The best way of keeping your patients informed is with a patient newsletter. This should be interesting and informative without any sales pitches, and should look attractive so people will want to read it. The best time to send a newsletter to a patient is a week or two before their next visit, as part of your recall process. That way they have time to read it, and its contents will still be fresh in their minds when they see you, making it more likely that they will mention the articles they were interested in.

Capitalising on interest

Turning a patient’s interest in a treatment into actually going ahead with it is perhaps one of the most difficult parts of running a successful dental practice. Generally, dentists do not like the process of selling products or services. Most people tend to shy away from hard-nosed salesmen, preferring to make up their mind in their own time.

Unlike selling, marketing is more subtle – it’s about giving people the information they need so that they can make an informed decision. This means working with the patient to establish exactly what their needs are and explaining how you can best meet them. A dental menu (often referred to as a dental wish list) is an ideal way of doing this. It is a short questionnaire which asks patients how they feel about various aspects of their smile, and the answers help you start a discussion about the best way of making them feel happier about it. You should emphasise to patients that the menu is not mandatory but is for their benefit.

Some practices encourage patients to complete dental menus via competitions. One of our clients has just run a very successful competition which offered four people a free smile makeover. This has generated a lot of interest in the practice and its cosmetic treatments.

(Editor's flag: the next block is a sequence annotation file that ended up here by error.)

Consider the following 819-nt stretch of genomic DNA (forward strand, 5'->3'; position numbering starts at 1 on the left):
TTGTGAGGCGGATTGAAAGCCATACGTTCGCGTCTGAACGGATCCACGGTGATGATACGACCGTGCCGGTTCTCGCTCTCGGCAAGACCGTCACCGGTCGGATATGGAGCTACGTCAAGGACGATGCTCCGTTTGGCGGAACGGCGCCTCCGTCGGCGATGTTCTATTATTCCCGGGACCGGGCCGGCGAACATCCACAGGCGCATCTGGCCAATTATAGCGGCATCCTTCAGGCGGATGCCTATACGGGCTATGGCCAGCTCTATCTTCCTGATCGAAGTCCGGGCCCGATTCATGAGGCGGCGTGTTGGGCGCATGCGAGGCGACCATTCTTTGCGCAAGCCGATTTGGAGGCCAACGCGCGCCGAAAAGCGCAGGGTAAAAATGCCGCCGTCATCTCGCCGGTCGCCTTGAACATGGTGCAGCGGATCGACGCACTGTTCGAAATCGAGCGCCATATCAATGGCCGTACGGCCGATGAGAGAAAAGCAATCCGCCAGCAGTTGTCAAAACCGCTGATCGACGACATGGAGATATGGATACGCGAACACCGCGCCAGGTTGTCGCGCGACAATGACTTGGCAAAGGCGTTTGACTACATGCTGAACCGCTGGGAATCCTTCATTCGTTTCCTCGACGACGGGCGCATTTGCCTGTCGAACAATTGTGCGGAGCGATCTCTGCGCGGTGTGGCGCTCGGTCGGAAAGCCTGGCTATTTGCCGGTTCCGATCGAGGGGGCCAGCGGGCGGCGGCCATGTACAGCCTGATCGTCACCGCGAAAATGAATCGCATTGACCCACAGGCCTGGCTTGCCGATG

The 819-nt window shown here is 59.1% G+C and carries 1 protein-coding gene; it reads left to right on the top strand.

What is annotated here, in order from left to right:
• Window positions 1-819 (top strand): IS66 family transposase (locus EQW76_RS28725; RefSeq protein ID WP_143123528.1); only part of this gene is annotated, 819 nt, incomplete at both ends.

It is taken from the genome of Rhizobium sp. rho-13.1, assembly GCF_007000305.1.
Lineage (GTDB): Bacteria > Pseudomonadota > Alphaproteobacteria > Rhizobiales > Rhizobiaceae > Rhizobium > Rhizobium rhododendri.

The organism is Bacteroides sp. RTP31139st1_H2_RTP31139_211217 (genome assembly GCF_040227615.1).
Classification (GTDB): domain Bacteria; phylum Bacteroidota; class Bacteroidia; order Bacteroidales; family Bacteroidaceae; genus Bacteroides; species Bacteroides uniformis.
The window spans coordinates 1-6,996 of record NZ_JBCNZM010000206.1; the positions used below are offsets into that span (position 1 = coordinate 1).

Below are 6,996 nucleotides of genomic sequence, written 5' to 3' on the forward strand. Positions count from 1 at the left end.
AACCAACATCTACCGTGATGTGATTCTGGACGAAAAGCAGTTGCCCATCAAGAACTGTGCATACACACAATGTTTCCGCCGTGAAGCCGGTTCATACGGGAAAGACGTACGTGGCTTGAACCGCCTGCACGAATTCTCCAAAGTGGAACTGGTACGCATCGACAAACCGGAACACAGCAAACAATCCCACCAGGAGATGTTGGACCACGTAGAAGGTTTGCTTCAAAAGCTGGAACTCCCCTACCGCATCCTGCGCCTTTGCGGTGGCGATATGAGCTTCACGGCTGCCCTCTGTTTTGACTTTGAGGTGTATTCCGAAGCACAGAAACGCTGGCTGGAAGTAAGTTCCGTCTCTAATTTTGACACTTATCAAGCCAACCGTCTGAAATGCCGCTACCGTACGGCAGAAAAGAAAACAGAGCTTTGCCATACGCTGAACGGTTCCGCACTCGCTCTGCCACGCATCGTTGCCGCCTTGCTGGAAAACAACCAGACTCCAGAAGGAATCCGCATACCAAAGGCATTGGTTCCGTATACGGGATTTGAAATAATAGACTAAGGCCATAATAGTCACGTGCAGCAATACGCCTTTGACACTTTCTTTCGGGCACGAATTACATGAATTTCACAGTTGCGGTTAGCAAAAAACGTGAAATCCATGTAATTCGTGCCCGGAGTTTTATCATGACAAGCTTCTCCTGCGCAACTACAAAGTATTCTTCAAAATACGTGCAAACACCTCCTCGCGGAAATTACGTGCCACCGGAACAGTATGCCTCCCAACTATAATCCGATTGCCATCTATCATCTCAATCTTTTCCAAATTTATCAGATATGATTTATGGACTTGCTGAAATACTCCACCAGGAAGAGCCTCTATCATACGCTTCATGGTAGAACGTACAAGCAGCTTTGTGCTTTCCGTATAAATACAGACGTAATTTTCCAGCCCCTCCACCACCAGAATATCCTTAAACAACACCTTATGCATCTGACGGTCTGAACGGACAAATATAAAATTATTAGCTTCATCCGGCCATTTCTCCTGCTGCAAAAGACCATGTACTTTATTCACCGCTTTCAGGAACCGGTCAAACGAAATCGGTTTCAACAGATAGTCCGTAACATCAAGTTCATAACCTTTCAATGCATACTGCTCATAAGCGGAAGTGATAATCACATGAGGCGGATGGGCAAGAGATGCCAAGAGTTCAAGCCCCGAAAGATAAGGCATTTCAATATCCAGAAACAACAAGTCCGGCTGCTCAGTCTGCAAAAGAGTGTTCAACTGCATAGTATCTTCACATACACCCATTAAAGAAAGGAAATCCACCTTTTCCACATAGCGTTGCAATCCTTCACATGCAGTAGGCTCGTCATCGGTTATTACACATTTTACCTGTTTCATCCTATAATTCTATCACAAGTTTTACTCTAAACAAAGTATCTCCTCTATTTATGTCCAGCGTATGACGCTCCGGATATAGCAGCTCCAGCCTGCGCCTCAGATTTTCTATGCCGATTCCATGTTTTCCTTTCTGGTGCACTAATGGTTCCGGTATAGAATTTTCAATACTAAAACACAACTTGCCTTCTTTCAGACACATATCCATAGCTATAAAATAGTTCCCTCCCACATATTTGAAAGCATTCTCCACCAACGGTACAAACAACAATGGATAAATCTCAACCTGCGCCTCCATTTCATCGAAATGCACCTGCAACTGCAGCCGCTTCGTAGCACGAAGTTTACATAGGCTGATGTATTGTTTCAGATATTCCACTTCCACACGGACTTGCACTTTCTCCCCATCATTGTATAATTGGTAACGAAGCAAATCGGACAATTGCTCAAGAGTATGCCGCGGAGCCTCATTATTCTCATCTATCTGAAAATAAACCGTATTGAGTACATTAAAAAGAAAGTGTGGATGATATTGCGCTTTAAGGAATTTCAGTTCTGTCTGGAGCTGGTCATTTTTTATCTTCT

Other practices are choosing one client every couple of months from those who have completed the questionnaires, and making their dental wishes come true. Again, this stimulates enormous interest and gives the dentist a great opportunity to open a discussion about smile enhancements.

Showing patients before and after photographs and talking them through case studies similar to their own helps too – it shows that ‘ordinary’ people just like them are suitable for the treatment. Cost can often be an issue, so make it easier for your patients by offering a range of options including monthly payment schemes. Often this can make all the difference between a patient going ahead with a treatment or reluctantly deciding not to.

Ensuring your patients return

Regular communication with patients is vital to the future success of your practice. You need your patients to keep thinking that your practice is undoubtedly the best one for them – and to do that you need to keep reminding them that you are.

One way of doing this is to keep them informed about changes you make at the practice. For example, if you have just bought an intra-oral camera or a digital X-ray, invested in a new whitening system, refurbished the patient lounge or completed a post-graduate training course, you need to let your patients know.

Let them know about the benefits to them rather than to the practice – a digital X-ray therefore keeps them safer, a new qualification further assures them of being in the best possible hands, a new computer system means a more efficient service when they book appointments.

Information about the practice team is always well received – it makes patients feel more involved with the practice. This can include snippets of news about staff who are joining or leaving, who have earned a new qualification, who have done well in a hobby or past-time or who are getting married or having a baby.

Optimising referrals

Many patients don’t realise that their dental practice is happy to take on new patients – they tend to assume that the media stories featuring long queues for NHS dentists applies across the board.

So, again, you need to let them know, and remind them regularly too. Some of our clients have a referral card – a little like a large business card – and ask patients to pass it on to anyone they think may be interested. You should take the time to thank anyone who provides a referral – such little gestures can make a huge difference, and will encourage the patient to continue referring.